Depends on the ISP, and, moreover, it depends on the granularity of  information they provide.  Most ADSL ISPs seem to enjoy churning IP addresses every 24 hours (possibly small hours resets of their exchange equipment).  Many geo-attempts I've seem simply use ISP's  registered addresses (hence eveyone lived in Woking, at one point).  Smart reading of the traceroute will often give almost street level location but I doubt many people do that.  I know little about geo-targeting,  but it is something I need ot find out about, so any useful resoruces....

On 16/05/2011 14:52, Deryck Chan wrote:

Chris,
Currently geo-targeting is only accurate to country level (due to ISPs randomly moving IPs around within a country - Magnus, is that correct?), so the only surefire way of targeting all of Cambridge is to scoop up all of the UK, unfortunately.
Deryck

On May 16, 2011 2:05 PM, "Chris Keating" <[hidden email]> wrote:
> Can I suggest some rather tighter geotargeting for that notice - at the
> moment it appears to aim at every Wikipedian in a box with Belfast and
> Calais as its opposite corners....
>
> On Mon, May 16, 2011 at 8:55 AM, Michael Peel <[hidden email]
>> wrote:
>
>>
>> On 16 May 2011, at 08:48, Charles Matthews wrote:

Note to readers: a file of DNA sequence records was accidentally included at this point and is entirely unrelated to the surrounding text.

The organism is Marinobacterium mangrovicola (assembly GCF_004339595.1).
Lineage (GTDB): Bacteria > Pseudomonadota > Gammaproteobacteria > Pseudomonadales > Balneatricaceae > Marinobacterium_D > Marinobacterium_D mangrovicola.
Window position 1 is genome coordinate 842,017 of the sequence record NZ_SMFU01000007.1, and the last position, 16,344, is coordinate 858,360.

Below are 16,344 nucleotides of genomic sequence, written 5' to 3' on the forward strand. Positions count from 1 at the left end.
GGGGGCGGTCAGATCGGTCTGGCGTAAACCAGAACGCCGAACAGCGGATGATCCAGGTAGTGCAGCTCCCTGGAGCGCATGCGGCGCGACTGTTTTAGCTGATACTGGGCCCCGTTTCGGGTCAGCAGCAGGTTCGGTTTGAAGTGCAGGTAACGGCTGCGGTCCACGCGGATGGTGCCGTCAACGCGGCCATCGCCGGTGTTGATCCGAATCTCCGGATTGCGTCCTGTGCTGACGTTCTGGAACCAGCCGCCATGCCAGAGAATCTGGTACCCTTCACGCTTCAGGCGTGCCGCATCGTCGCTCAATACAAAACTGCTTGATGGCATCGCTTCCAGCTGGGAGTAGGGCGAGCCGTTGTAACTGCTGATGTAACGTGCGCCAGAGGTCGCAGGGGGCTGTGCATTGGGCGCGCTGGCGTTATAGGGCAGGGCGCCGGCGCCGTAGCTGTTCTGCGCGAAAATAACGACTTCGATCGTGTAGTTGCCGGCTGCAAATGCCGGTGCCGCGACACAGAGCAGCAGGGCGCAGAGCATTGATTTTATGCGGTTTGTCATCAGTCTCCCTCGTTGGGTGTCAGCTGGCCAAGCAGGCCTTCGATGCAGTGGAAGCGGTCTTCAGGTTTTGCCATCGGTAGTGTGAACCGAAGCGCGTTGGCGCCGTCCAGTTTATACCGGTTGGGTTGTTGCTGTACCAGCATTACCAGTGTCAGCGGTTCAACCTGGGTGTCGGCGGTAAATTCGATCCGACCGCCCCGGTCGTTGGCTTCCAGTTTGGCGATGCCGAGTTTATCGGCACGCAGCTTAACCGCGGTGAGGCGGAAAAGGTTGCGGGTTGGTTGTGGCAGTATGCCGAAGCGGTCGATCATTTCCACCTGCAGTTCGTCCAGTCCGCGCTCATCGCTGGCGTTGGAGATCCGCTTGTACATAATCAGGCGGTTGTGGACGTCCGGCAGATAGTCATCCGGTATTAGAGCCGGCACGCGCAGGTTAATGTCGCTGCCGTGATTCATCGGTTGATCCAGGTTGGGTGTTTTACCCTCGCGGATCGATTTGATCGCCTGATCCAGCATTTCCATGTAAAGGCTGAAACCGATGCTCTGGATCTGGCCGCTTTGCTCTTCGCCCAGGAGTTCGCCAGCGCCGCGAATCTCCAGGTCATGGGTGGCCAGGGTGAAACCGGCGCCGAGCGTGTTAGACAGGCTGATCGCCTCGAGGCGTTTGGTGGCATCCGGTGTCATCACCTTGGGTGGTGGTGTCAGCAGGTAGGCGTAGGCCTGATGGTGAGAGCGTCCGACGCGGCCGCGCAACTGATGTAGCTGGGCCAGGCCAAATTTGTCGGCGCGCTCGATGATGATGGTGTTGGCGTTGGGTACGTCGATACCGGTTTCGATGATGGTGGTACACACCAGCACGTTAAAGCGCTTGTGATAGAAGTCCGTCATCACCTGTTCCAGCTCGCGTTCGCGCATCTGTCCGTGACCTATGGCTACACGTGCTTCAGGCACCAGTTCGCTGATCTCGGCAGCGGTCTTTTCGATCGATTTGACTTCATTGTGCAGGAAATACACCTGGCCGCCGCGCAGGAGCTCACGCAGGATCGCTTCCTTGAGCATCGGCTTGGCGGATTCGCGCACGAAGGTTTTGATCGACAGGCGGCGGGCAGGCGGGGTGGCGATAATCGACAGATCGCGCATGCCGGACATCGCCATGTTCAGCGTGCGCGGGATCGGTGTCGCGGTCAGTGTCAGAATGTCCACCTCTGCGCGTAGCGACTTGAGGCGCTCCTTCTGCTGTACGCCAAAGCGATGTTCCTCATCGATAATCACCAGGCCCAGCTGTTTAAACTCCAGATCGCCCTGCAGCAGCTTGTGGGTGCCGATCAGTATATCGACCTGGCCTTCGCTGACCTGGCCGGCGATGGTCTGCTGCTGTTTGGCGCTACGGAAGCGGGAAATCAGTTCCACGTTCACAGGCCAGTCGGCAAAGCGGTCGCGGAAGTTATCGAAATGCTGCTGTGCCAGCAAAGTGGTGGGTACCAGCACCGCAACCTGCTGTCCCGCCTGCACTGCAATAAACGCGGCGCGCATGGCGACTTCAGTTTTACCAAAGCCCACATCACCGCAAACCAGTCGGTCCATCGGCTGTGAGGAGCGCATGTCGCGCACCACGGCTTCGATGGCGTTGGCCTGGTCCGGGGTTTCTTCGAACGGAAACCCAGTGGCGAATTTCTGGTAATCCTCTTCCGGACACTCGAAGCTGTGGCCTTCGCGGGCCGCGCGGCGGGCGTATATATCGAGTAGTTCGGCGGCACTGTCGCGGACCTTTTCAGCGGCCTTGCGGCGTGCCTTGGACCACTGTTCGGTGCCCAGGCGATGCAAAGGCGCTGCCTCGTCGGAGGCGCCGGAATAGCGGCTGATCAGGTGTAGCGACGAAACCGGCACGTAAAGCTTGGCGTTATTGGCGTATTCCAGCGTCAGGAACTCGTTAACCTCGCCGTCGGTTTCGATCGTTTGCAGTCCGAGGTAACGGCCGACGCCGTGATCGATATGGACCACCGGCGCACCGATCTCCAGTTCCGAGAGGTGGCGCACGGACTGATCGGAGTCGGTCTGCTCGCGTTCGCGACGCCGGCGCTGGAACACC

>>
>> > On 09/05/2011 11:05, I wrote:
>> >> I have posted a page for the next Cambridge meetup:
>> >>
>> >> http://meta.wikimedia.org/wiki/Meetup/Cambridge/11
>> >
>> > A site notice for this event would be helpful.
>>
>> I've set up an en.wp geonotice for it (which appears at the top of
>> watchlists). In general, the place to request these is at:
>> http://en.wikipedia.org/wiki/Wikipedia:Geonotice
>> and any admin can make them live, by editing the page at:
>> http://en.wikipedia.org/wiki/MediaWiki:Geonotice.js
>>
>> Thanks,
>> Mike
>>
>>
>> _______________________________________________
>> Wikimedia UK mailing list
>> [hidden email]
>> http://mail.wikimedia.org/mailman/listinfo/wikimediauk-l
>> WMUK: http://uk.wikimedia.org
>>
_______________________________________________ Wikimedia UK mailing list [hidden email] http://mail.wikimedia.org/mailman/listinfo/wikimediauk-l WMUK: http://uk.wikimedia.org